VMware Joins The Revolution With Its Virtual SAN For vSphere

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CEO Gelsinger’s VMworld promise is fulfilled as software-defined Virtual SAN storage hits the market

VMware has lent credibility to the Virtual Storage Area Network (VSAN) market with the release of its first software-defined storage product, Virtual SAN.

The virtualised storage system has been designed to integrate with the vSphere kernel and aggregates internal magnetic and solid state Flash storage devices into a shared data store for virtual machines running on an x86 server.

Credible technology

The technology was flagged at VMworld 2013 last October when VMware CEO Pat Gelsinger announced the release of the company’s NSX virtual networking and detailed the roadmap into the VSAN market. The release of Virtual SAN now brings VMware into the competitive market kick-started by startups such as Nutanix and SimpliVity.

John Gilmartin, vice president and general manager of the SDDC Suite Business Unit at VMware, said, “Today VMware changes the way that storage has been operated to date. VMware Virtual SAN is a radically simple storage solution optimised for virtual environments that brings an application-centric approach to storage management. Customers that know VMware vSphere know VMware Virtual SAN, and can rely on that familiarity to hit the ground running.”

While disputing that the new product is quite as revolutionary as Gilmartin claimed, Nutanix has welcomed VMware’s entry into the market.

“VMware’s Virtual SAN product is terrific validation of the distributed, scale-out storage architecture that Nutanix has pioneered for over four years” commented Howard Ting, VP of marketing and product management for Nutanix. “But, in order to run all workloads, these software defined storage products must deliver all enterprise class data management features such as deduplication, compression, snapshots, and disaster recovery – without adding excess complexity and licensing costs.”

VMware said that the hypervisor-converged architecture within the vSphere kernel offers a more efficient data path resulting in better performance. It is also claimed to consume less than 10 percent of CPU resources.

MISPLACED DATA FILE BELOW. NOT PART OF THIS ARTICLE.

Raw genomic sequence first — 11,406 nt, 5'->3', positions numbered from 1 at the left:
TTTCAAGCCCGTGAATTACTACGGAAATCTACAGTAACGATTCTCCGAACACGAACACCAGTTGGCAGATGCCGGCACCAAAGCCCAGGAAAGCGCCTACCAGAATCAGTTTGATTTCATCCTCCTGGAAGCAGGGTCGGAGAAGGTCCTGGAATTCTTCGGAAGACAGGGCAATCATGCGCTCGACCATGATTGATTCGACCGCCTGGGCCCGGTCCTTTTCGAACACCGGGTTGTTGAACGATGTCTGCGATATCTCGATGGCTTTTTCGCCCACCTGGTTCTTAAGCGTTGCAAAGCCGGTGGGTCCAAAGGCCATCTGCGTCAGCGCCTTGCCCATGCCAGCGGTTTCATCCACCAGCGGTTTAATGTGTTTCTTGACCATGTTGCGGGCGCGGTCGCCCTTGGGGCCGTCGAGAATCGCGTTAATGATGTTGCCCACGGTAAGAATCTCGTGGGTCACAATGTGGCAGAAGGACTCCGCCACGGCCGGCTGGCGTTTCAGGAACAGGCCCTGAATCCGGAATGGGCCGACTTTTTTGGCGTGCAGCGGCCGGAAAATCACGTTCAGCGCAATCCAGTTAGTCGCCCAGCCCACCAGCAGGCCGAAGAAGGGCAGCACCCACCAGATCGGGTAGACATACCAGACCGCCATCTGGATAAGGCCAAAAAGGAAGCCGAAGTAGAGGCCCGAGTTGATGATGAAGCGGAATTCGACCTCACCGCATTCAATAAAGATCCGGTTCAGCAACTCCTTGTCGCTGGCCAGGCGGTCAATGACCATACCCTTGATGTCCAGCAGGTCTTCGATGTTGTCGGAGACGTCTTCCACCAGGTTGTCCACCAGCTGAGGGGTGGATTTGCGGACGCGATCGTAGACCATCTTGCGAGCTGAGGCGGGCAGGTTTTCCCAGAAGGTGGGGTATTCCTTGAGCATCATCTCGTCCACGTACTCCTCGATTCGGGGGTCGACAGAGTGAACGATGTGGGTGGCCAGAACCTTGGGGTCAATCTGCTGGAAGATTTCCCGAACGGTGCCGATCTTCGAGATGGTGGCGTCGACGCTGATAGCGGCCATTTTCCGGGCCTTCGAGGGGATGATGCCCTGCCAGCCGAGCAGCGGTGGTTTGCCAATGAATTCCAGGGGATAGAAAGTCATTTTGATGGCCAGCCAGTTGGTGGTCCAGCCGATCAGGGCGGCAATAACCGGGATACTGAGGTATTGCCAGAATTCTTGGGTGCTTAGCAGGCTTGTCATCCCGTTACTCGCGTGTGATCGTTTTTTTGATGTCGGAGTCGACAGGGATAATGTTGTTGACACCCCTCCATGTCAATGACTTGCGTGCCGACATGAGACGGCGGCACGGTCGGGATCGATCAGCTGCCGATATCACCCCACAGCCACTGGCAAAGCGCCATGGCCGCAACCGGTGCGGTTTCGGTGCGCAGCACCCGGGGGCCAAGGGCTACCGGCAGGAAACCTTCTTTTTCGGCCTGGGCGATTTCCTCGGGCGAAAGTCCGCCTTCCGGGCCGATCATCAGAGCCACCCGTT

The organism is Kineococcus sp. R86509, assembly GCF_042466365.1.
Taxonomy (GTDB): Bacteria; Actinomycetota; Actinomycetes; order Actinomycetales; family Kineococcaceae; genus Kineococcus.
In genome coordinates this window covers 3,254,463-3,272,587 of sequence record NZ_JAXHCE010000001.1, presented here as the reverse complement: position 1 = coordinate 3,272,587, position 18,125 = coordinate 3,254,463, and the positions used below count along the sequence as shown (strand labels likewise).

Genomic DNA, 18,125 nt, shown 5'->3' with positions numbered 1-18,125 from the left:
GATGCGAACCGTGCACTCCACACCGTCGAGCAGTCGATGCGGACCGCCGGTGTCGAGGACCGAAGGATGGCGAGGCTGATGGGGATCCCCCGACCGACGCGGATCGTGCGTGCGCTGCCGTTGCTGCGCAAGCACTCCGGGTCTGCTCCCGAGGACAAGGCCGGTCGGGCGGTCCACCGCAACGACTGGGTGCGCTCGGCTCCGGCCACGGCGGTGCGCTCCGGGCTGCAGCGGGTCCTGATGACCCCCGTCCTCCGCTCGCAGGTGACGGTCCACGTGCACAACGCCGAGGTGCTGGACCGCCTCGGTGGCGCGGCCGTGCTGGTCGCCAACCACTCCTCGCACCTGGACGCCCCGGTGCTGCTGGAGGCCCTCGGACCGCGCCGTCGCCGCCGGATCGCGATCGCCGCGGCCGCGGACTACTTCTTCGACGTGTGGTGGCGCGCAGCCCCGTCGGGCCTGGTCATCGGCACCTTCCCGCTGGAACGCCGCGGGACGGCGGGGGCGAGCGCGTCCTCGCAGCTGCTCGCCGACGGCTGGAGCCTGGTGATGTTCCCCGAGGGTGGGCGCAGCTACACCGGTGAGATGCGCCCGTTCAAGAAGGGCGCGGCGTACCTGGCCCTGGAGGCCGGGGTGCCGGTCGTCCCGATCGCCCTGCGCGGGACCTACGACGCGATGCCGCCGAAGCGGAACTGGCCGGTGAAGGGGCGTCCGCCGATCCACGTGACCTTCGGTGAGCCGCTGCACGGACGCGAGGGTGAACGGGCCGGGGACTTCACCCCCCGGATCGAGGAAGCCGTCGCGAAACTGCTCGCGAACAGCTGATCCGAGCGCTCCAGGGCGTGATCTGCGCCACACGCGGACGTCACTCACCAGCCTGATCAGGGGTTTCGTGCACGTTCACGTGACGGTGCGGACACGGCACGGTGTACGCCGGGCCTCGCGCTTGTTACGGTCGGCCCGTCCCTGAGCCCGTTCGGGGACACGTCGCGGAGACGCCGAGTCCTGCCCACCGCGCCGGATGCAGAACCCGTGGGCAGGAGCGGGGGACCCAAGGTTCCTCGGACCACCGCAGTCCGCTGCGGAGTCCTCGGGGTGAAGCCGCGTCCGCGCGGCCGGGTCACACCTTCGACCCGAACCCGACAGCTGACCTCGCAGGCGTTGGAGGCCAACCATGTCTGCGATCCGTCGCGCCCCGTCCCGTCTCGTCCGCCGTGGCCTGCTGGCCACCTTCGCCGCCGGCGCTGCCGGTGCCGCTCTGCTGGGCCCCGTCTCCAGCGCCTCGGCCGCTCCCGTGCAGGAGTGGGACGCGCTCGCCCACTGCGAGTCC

Initiating Virtual SAN can be achieved with two clicks using the vSphere Web Client and can take advantage of vSphere to access backup, cloning, replication and snapshots as well as features VMware’s Distributed Resource Scheduler, High Availability, vMotion and Storage vMotion.

Flash read/write caching is used to improve performance and clusters can be linearly scaled on demand by adding nodes to a cluster or disks to individual nodes.

For compatibility assurance, VMware provides pre-validated server configuration specifications (Virtual SAN Ready Nodes), and a component-based hardware compatibility list for implementors that want a more-customised component mix.

David Sampson, CTO of converged data centre provisioning and services company Itrica, commented, “With VMware Virtual SAN, Itrica now has the capability to right-size storage solutions for our customers. Having a hypervisor-converged storage solution that’s spread across our host machines, replicating data all the time, and operating in a similar model to how compute virtualisation works, makes perfect sense for what we’re trying to accomplish.”

VMware Virtual SAN costs $2,495 (£1,500) per processor and Virtual SAN for Desktop is priced at $50 (£30) per user.

For a limited time, two bundles have also been offered: Virtual SAN with vSphere Data Protection Advanced comes in at $2,875 (£1,730) per processor, and vSphere Storage Appliance customers can upgrade to Virtual SAN at 20 percent off the list price.


Author: Eric Doyle
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